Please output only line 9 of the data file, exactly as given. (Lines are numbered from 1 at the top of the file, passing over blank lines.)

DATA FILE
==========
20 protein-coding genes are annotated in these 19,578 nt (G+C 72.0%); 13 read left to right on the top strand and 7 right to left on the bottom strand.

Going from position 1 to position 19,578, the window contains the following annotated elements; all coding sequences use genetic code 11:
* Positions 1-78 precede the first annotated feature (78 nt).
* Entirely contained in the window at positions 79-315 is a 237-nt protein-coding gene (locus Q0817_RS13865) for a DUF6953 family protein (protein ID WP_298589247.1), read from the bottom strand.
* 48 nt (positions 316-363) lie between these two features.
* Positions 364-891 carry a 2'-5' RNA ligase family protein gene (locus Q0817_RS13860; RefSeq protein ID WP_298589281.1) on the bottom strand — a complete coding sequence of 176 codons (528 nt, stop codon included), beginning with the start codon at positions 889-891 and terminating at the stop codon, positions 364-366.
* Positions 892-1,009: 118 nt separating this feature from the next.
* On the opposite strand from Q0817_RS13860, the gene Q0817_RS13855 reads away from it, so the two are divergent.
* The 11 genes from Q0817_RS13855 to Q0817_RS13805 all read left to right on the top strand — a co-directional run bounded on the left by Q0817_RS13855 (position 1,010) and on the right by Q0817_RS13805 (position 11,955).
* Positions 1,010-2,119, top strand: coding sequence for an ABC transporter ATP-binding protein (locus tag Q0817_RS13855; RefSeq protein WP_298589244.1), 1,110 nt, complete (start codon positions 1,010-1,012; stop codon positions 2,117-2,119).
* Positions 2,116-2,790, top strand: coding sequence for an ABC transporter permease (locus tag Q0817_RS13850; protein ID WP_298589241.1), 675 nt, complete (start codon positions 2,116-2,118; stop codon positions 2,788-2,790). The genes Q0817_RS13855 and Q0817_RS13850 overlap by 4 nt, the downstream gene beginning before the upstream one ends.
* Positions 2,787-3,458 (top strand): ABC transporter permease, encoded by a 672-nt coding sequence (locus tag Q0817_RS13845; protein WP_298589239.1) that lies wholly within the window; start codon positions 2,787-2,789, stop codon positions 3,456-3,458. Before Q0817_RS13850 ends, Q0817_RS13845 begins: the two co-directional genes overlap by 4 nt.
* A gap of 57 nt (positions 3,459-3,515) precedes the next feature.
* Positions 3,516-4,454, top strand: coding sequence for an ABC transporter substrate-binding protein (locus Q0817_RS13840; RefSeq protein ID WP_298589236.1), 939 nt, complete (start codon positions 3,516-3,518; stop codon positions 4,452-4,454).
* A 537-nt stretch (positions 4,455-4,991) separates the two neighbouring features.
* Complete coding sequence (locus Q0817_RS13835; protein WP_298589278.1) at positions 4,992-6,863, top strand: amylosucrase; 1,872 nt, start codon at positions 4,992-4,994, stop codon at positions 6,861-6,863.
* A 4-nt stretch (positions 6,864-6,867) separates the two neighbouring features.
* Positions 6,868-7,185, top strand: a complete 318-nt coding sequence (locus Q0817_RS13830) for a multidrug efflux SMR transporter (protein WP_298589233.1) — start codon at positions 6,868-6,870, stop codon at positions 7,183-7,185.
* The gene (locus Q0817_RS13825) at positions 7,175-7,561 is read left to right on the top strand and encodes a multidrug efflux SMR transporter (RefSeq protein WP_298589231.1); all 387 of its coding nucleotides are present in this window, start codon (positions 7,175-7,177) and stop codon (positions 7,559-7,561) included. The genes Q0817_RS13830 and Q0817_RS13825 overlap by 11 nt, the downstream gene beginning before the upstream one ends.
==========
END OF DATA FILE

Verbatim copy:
* The 11 genes from Q0817_RS13855 to Q0817_RS13805 all read left to right on the top strand — a co-directional run bounded on the left by Q0817_RS13855 (position 1,010) and on the right by Q0817_RS13805 (position 11,955).